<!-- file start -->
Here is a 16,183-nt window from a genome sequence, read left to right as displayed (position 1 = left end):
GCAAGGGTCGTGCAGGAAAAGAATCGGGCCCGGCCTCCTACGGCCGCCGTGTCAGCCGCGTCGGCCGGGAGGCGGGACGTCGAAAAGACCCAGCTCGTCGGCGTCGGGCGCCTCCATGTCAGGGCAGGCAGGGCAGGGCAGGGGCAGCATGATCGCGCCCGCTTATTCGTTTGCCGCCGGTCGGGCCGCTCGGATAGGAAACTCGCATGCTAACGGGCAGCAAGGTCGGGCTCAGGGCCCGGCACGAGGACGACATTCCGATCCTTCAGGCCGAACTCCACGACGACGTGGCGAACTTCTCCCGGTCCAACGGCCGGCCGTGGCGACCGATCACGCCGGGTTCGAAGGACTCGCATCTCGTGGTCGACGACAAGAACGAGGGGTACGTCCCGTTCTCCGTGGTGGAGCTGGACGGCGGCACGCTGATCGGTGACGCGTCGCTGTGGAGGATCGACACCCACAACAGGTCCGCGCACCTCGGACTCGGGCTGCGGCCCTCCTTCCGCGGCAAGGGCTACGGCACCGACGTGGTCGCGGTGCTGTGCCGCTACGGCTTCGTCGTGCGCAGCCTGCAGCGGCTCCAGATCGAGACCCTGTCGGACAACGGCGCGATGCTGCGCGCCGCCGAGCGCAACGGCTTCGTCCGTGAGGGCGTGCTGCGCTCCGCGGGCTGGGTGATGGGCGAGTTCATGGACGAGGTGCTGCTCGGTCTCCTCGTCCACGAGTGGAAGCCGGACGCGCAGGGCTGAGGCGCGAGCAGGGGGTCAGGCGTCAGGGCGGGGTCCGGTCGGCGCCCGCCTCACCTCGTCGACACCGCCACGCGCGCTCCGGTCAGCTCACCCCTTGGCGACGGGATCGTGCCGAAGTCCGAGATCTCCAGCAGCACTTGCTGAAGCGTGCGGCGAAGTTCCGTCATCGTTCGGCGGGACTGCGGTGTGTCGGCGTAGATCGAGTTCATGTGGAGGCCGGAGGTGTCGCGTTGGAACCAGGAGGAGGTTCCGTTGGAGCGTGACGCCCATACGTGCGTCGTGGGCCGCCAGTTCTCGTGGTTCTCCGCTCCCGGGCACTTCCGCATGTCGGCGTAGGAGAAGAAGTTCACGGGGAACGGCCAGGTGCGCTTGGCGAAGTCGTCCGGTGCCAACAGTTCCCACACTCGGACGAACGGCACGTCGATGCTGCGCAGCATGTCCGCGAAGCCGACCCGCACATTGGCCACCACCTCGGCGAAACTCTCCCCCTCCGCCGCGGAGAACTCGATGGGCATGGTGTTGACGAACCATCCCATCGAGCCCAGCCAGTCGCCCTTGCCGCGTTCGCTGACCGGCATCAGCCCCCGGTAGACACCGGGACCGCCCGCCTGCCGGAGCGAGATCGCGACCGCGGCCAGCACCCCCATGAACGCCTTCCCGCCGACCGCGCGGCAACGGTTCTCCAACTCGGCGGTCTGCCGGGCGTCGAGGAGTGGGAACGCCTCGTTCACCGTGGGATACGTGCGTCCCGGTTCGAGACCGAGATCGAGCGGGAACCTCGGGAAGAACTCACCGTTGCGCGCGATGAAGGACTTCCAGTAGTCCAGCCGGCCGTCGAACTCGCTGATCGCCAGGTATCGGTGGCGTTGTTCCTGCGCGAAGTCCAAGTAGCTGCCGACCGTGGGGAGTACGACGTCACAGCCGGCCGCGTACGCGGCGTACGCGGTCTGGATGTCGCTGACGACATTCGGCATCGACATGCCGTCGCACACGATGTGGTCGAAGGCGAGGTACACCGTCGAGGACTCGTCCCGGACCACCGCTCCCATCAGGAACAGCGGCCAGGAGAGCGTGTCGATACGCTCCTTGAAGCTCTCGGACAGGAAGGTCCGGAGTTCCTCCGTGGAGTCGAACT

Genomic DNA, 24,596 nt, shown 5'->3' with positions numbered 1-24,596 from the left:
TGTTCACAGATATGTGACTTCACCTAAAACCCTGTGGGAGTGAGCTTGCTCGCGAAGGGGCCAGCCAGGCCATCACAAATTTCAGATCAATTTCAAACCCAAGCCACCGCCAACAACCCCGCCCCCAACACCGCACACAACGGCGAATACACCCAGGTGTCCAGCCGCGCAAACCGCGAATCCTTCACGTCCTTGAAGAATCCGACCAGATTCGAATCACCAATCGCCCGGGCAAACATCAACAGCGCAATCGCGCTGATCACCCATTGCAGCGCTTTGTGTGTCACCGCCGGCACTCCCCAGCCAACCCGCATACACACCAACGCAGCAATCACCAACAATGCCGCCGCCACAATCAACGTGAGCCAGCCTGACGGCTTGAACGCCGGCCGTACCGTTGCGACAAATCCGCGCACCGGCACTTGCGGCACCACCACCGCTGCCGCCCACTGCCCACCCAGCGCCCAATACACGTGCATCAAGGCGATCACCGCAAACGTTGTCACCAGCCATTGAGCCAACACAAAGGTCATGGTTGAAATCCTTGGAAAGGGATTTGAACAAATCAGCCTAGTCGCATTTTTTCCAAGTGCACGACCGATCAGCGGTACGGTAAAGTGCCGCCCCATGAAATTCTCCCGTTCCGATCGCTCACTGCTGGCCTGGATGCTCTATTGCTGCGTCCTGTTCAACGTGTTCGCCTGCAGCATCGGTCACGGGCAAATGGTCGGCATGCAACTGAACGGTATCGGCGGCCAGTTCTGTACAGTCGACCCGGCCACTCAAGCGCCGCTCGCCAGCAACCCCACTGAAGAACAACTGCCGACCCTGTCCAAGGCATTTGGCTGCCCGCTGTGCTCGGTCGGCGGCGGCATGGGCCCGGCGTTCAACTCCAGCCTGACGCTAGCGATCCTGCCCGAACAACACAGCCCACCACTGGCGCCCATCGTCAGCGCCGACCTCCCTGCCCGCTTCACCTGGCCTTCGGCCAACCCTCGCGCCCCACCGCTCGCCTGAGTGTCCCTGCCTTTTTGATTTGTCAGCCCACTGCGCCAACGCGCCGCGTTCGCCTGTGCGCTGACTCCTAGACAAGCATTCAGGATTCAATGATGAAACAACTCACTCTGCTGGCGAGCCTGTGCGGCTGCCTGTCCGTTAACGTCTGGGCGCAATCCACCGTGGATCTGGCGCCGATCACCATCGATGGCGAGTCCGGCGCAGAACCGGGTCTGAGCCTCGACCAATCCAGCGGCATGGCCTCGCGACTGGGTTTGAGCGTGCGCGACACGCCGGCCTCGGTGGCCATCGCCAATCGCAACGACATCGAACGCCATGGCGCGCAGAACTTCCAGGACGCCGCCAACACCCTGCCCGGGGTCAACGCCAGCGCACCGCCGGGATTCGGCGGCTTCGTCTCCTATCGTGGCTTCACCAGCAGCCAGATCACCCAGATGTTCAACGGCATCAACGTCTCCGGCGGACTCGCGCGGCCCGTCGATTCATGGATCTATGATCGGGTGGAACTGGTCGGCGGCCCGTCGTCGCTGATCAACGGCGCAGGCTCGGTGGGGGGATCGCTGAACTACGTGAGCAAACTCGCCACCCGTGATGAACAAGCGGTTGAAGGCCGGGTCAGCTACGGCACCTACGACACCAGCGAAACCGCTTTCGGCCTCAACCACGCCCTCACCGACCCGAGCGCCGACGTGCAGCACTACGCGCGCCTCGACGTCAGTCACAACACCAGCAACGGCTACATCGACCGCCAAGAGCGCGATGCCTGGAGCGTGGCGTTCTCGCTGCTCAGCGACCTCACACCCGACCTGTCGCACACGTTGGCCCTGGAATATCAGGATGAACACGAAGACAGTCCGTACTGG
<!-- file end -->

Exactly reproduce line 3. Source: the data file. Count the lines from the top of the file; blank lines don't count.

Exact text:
Genomic DNA, 24,596 nt, shown 5'->3' with positions numbered 1-24,596 from the left: